After a long slog on a motorway experiencing TRAVEL CHAOS of whatever flavour I was dealing with this week, be it snow, cancelled trains, volcanic ash clouds or elephantine tarmac-eating shrews, It had been the one thing I was looking forward to on my journey North. That humble bowl of teabags and UHT milk capsules was sure to be waiting for me, there on the desk in my Travelodge room. It's one of life's great constants. You can rely on it.
I wasn't disappointed. After a two hundred mile haul, after work, well after dark I arrived at my overnight stop. A quick flirt with the lady on reception and I received the clunky, worn key to my room. No Holiday Inn style passcard here. Room 132, upstairs, third on the right. I opened the door and the pressure-change sent out a wind of lightly stale air.
Surveying the room, there was a good-sized double bed, in plain white. White curtains and chair cushions, plain décor, no blinds, no coving, no wallpaper. It was like a student bedsit before you moved in; ordered, inexpensive. Stark. The en-suite bathroom was clean but basic.
But there it was; the bowl of teabags. And lo; a kettle. There was a television set, too. Pretty quickly a plan hatched itself. Within two minutes of crossing the threshold I had stripped off to my underwear and put the kettle on. A further three minutes later, I was laying on my back in a hot (but cramped) bath, reading a quite excellent book by Griff Rhys-Jones, with a steaming cup of English Breakfast Tea within reach, balanced on the toilet cistern.
Just twenty-five minutes ago I had been stuck in traffic on the A1(M), waiting patiently as the construction workers put the road back together again. At that point the journey seemed endless. Now, though, I was in an oasis of calm, here in my £49.95 a night motel room. This, I decided, was luxury.
Except it wasn't, was it? The bath was tiny and the backrest rose at too sharp an angle. The water could have been a touch hotter, and I wish I'd had the foresight to bring some bath foam; shampoo really isn't a viable alternative. Nor, being honest, was my cup of tea actually perfect; UHT milk always has a taste of cheapness, a thin, unconvincing quality to it. But at that moment none of those things mattered even a jot.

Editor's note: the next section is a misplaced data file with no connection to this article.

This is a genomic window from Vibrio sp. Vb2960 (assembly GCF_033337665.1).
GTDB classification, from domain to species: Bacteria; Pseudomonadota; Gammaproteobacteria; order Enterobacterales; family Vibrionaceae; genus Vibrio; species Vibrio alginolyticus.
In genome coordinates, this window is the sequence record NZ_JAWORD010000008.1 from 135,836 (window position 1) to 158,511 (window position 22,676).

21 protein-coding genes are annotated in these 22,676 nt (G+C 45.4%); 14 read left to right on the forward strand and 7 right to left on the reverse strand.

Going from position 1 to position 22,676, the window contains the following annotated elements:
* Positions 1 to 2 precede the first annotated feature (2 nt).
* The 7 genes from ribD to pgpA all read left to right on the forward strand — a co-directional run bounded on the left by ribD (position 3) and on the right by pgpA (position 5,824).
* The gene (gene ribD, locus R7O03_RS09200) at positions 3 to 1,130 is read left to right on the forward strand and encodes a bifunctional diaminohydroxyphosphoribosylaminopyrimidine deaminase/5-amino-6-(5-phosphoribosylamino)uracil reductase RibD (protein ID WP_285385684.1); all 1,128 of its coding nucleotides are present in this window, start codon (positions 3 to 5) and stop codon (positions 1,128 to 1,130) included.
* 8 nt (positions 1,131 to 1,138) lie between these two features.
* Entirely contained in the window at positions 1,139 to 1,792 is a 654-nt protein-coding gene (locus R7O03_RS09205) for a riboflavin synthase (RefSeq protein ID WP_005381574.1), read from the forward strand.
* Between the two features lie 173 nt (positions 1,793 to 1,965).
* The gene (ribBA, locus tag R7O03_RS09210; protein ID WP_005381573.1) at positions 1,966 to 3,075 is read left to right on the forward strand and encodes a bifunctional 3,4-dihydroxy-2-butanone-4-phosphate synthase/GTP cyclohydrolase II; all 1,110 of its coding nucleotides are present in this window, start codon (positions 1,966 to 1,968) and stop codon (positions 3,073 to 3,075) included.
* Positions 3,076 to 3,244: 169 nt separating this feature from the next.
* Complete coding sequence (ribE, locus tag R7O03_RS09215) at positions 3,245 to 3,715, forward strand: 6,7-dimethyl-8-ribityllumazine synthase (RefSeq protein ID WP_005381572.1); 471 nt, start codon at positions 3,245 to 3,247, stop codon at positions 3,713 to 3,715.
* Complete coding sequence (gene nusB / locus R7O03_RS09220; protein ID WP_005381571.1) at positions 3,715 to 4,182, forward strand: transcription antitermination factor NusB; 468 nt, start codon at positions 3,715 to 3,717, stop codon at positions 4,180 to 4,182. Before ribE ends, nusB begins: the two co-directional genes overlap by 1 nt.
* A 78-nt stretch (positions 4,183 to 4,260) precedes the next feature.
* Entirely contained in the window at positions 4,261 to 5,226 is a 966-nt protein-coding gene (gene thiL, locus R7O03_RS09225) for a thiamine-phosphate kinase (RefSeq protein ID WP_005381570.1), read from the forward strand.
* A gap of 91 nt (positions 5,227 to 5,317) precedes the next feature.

My luxuries were quietness, solitude and refreshment. And, crucially, having everything I need all together at exactly the right moment.
Tonights luxury was experienced in a Travelodge, a budget hotel aimed at travelling businessmen and holidaymakers looking for somewhere convenient to stay on their way somewhere. This isn't luxury acommodation; it's intended as just somewhere to crash for the night. But at that moment where you're about to suffer a traffic-congestion related aneurysm, a Travelodge room is just as welcome as a suite at the Hilton, Savoy or Ritz-Carlton.
I mention all this because I've just been driving a Toyota Aygo. This is one of three cars to result from project B-Zero, a tripartite arrangement with Peugeot and Citroen which allowed them to share development costs. The Aygo opened Toyota up to a market it had never competed in before, whereas the near-identical Peugeot 107 and Citroen C1 joined an already cramped French hatchback market. The concept behind the three cars was Chapman-esque in its ethos, but this time the design was minimalist to save cost, not weight.
This car has been carefully designed to be built to a price, and the way they achieved this was by leaving out anything seen as not essential for the car to remain functional. The splendid by-product of this was that quality could remain reasonable; there may be a lot of things missing, but that which remains is all good stuff.
The cost-cutting isn't blatantly obvious, but clever. For example, the two front seats, rather than being mirror images of each other as per convention, are both identical; the adjustment controls are in the same place on both. The rear parcel shelf is held in place by just one string, because that's all it needs. The tailgate itself is made of one simple glassy moulding; it's a non-structural part so why make it from metal? And on 5-door models, the rear window-glass pops out for ventilation, rather than using a conventional winder mechanism. This is all neat stuff; these are things that make so much sense you wonder why this kind of thinking isn't more widespread.